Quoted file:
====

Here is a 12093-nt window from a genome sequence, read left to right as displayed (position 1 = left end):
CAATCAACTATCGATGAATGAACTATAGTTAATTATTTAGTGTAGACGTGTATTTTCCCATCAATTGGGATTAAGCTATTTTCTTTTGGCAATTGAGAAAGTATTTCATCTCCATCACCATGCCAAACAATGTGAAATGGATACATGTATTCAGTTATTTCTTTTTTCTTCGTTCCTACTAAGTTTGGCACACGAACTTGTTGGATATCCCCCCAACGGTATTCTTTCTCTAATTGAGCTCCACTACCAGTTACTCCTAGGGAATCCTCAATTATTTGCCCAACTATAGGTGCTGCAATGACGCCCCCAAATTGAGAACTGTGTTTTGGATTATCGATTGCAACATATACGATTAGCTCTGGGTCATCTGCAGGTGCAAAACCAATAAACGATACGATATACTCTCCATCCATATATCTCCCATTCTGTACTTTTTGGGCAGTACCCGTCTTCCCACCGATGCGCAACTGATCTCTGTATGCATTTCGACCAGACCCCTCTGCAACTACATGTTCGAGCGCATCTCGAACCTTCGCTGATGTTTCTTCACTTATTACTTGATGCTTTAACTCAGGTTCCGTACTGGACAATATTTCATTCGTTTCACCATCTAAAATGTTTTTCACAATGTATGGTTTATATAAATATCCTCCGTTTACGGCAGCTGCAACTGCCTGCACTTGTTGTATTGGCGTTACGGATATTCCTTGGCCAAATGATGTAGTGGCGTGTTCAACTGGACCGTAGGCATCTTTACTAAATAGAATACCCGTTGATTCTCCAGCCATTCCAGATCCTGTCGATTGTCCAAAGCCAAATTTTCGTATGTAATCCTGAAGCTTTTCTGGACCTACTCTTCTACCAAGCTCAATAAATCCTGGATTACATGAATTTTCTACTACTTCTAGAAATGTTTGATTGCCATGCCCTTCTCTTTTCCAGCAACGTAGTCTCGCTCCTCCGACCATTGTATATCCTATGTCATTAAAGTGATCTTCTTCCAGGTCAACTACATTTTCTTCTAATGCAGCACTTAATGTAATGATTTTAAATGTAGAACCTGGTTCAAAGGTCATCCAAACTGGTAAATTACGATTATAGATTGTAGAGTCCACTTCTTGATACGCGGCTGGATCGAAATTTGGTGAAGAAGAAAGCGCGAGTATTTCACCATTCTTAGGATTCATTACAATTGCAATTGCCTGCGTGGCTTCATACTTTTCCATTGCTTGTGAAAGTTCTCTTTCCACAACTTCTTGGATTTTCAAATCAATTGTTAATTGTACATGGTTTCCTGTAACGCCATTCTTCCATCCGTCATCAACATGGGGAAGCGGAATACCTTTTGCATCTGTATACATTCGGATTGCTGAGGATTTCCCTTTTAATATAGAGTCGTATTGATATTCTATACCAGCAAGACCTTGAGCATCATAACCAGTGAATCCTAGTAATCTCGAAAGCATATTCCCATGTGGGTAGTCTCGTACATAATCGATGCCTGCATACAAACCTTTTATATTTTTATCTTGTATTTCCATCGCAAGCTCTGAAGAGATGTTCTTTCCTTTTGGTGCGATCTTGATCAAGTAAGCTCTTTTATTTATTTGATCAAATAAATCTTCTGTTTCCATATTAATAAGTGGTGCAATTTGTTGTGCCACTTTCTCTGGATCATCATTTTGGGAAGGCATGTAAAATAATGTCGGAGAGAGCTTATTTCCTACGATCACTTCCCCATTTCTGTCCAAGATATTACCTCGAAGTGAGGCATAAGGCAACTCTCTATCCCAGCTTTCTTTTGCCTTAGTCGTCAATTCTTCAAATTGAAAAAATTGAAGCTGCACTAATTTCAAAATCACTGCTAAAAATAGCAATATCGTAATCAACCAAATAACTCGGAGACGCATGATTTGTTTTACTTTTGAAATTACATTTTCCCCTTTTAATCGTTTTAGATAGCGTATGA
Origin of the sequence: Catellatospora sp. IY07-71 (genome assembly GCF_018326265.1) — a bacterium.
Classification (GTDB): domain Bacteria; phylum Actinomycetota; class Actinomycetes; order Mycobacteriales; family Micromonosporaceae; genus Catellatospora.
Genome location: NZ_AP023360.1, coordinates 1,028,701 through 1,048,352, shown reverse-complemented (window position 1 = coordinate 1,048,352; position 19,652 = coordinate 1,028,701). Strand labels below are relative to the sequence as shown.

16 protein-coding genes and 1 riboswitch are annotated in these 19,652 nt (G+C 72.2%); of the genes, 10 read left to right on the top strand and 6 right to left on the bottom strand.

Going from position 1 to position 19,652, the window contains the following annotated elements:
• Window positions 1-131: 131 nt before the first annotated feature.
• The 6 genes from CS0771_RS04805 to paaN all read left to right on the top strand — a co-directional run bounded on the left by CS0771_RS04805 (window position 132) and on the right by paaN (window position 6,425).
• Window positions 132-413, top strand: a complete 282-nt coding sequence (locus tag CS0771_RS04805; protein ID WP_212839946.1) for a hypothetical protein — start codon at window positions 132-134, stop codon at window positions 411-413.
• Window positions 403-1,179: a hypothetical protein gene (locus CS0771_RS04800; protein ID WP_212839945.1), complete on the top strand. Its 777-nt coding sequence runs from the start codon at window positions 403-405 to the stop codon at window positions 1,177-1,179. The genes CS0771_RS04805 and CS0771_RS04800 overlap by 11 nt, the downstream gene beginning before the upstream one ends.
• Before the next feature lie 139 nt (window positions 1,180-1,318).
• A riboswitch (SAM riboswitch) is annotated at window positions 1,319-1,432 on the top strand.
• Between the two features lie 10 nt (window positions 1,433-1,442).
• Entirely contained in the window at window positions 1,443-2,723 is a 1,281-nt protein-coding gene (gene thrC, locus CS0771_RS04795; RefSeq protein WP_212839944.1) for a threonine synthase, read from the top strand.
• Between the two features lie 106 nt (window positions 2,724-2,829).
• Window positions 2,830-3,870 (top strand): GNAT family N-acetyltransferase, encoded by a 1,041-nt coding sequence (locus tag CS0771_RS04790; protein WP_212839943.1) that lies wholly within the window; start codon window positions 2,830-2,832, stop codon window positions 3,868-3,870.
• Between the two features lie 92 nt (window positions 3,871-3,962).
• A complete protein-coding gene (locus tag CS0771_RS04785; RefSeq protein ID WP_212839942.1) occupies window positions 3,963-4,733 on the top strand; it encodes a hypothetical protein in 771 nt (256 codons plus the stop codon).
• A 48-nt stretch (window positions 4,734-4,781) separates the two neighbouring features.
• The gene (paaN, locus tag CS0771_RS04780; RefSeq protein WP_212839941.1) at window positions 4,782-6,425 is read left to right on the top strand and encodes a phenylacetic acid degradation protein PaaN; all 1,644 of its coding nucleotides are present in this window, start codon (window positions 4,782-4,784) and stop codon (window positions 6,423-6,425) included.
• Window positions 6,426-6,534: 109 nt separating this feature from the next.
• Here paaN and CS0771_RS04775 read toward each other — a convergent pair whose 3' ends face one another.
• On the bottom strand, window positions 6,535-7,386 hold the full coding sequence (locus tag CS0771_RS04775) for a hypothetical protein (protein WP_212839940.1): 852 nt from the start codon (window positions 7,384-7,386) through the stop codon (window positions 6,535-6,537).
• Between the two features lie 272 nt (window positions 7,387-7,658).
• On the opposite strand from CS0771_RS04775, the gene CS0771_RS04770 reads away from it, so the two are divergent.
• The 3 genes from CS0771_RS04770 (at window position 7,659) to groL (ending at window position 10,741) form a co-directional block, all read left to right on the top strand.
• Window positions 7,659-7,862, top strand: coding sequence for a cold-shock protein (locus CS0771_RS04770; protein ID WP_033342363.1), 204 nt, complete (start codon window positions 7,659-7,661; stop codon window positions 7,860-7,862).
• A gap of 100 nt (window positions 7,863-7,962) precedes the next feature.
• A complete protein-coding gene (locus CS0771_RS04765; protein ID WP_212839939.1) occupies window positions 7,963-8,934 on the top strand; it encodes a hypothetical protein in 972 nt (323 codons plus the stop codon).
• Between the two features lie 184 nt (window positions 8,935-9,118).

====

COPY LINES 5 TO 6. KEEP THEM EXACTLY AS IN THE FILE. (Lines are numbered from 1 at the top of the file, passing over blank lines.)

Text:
Genome location: NZ_AP023360.1, coordinates 1,028,701 through 1,048,352, shown reverse-complemented (window position 1 = coordinate 1,048,352; position 19,652 = coordinate 1,028,701). Strand labels below are relative to the sequence as shown.

16 protein-coding genes and 1 riboswitch are annotated in these 19,652 nt (G+C 72.2%); of the genes, 10 read left to right on the top strand and 6 right to left on the bottom strand.